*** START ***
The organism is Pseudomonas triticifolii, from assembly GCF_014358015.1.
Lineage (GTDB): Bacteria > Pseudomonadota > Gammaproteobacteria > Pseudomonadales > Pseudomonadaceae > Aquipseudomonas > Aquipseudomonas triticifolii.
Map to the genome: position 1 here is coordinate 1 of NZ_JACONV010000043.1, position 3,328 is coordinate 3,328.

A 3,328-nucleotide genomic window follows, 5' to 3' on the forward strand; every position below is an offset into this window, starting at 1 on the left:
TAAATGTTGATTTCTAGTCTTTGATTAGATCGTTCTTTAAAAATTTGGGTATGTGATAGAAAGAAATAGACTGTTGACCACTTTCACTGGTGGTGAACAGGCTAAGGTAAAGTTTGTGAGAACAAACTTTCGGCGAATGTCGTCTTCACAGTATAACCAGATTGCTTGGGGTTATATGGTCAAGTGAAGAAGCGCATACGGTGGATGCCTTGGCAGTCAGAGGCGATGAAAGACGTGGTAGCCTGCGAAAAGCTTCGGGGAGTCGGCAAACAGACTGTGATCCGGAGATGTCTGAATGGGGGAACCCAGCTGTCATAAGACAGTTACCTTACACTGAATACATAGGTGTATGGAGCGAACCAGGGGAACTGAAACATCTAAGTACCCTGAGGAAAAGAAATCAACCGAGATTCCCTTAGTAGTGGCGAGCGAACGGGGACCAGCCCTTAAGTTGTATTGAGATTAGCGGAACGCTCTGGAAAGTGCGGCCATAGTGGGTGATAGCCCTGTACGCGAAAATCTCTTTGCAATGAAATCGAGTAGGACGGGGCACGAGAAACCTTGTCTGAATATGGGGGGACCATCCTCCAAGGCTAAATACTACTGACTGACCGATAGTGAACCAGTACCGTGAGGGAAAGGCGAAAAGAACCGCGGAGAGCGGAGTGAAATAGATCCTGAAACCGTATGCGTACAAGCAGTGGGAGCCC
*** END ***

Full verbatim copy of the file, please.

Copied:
The organism is Pseudomonas triticifolii, from assembly GCF_014358015.1.
Lineage (GTDB): Bacteria > Pseudomonadota > Gammaproteobacteria > Pseudomonadales > Pseudomonadaceae > Aquipseudomonas > Aquipseudomonas triticifolii.
Map to the genome: position 1 here is coordinate 1 of NZ_JACONV010000043.1, position 3,328 is coordinate 3,328.

A 3,328-nucleotide genomic window follows, 5' to 3' on the forward strand; every position below is an offset into this window, starting at 1 on the left:
TAAATGTTGATTTCTAGTCTTTGATTAGATCGTTCTTTAAAAATTTGGGTATGTGATAGAAAGAAATAGACTGTTGACCACTTTCACTGGTGGTGAACAGGCTAAGGTAAAGTTTGTGAGAACAAACTTTCGGCGAATGTCGTCTTCACAGTATAACCAGATTGCTTGGGGTTATATGGTCAAGTGAAGAAGCGCATACGGTGGATGCCTTGGCAGTCAGAGGCGATGAAAGACGTGGTAGCCTGCGAAAAGCTTCGGGGAGTCGGCAAACAGACTGTGATCCGGAGATGTCTGAATGGGGGAACCCAGCTGTCATAAGACAGTTACCTTACACTGAATACATAGGTGTATGGAGCGAACCAGGGGAACTGAAACATCTAAGTACCCTGAGGAAAAGAAATCAACCGAGATTCCCTTAGTAGTGGCGAGCGAACGGGGACCAGCCCTTAAGTTGTATTGAGATTAGCGGAACGCTCTGGAAAGTGCGGCCATAGTGGGTGATAGCCCTGTACGCGAAAATCTCTTTGCAATGAAATCGAGTAGGACGGGGCACGAGAAACCTTGTCTGAATATGGGGGGACCATCCTCCAAGGCTAAATACTACTGACTGACCGATAGTGAACCAGTACCGTGAGGGAAAGGCGAAAAGAACCGCGGAGAGCGGAGTGAAATAGATCCTGAAACCGTATGCGTACAAGCAGTGGGAGCCC